Human Interest

Ex-Spanish king facing probe in alleged Saudi kickback scheme

Madrid, Jun 8 (efe-epa).- Prosecutors at Spain’s Supreme Court have launched an investigation into whether former King Juan Carlos I received illegal kickbacks as part of a contract for a consortium of Spanish companies to build a high-speed train line in Saudi Arabia.

The incidents allegedly took place after the emeritus king abdicated in favor of his son, King Felipe VI, in June 2014, a move that saw him lose immunity from criminal proceedings.

“This investigation focuses, precisely, in establishing or discarding the criminal relevance of the deeds,” the public prosecutor said in a statement Monday.

The anti-corruption prosecutor’s office will investigate the former king’s involvement in connection to the second phase of the construction in 2011 of a high-speed railway that links the cities of Medina and Mecca in Saudi Arabia.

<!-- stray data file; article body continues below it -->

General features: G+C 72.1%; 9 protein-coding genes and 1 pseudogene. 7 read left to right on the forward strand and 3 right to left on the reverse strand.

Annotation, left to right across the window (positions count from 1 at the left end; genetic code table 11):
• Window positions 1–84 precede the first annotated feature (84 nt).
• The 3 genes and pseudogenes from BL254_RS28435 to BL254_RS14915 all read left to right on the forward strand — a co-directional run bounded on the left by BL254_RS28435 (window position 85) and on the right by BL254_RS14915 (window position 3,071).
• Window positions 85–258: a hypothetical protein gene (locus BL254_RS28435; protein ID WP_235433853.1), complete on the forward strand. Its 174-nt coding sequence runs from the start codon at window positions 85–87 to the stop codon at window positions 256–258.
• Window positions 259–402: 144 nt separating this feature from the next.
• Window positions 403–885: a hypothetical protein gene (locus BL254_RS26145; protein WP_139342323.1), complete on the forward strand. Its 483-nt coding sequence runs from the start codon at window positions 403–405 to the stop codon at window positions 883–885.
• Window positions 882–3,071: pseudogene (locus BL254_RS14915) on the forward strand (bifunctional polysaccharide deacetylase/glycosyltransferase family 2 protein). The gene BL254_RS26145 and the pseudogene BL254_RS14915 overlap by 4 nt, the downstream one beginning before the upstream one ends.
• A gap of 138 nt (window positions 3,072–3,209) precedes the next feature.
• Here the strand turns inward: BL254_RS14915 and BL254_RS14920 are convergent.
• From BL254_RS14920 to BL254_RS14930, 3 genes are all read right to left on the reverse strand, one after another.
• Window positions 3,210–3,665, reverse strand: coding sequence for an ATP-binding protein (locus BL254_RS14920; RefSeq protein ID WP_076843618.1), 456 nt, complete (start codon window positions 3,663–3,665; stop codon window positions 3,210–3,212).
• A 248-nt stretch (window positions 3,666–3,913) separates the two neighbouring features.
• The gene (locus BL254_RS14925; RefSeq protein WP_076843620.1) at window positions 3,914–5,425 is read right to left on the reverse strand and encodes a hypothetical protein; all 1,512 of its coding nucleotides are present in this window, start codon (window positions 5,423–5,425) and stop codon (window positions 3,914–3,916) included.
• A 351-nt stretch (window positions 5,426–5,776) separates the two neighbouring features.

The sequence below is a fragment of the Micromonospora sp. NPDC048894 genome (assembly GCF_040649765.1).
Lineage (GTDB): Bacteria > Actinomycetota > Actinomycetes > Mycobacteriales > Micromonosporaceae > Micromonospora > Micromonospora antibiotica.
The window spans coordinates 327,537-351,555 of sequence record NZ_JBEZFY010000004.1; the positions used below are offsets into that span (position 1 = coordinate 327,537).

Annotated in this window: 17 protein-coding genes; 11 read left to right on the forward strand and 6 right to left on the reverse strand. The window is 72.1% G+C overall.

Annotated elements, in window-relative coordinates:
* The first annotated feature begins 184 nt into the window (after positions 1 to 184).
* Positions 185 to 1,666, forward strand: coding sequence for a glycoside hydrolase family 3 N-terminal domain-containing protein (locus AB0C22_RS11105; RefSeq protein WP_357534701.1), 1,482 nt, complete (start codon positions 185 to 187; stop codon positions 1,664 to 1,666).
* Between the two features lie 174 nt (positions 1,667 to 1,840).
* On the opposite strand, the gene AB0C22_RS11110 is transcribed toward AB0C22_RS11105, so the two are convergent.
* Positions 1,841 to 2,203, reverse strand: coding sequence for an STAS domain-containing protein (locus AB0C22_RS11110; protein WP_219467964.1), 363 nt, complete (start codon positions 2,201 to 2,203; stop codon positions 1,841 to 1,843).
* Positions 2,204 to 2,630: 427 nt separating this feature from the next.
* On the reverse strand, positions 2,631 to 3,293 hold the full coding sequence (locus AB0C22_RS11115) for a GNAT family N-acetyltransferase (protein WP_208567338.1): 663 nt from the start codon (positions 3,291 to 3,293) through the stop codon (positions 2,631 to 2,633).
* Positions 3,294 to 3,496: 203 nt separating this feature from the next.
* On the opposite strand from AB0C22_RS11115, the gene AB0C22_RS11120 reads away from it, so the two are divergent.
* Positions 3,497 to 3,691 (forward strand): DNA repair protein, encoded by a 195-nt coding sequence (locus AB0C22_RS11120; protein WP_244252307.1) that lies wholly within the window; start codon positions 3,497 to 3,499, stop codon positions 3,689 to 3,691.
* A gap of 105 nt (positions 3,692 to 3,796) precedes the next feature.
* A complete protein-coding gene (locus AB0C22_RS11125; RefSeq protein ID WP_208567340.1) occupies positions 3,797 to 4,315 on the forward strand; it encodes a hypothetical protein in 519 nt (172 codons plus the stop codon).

Juan Carlos has been accused of receiving millions of dollars in Saudi donations in connection to the infrastructure development.

The investigation is based on proceedings in late 2018 that unveiled kickbacks that were awarded to a consortium of Spanish companies in 2011 in connection to the construction of the so-called AVE of the desert, a nod to Spain’s high-speed rail network.

A recording of a meeting held in London 2015 between King Juan Carlos’ former friend Corinna Larsen and the former Spanish police chief José Villarejo laid bare the former monarch’s alleged financial irregularities.

In the conversation, Larsen said that the king had accounts in Switzerland to which millions would have been transferred in commissions for the construction of the Saudi bullet train.

A few months ago, the anti-corruption prosecutor’s office sent a letter of request to Switzerland to access data on an alleged donation of $ 73 million from a Panamanian foundation — called Lucum and supposedly linked to king Juan Carlos — to a Larsen account.

The proceedings in Spain ran parallel to investigations by Swiss Prosecutors into suspected frontmen of Genevan bank accounts.

In an article published in the Tribune de Genève newspaper a few months ago, the Swiss prosecutor’s office found alleged evidence of the movement of $100 million by several account managers in Switzerland.

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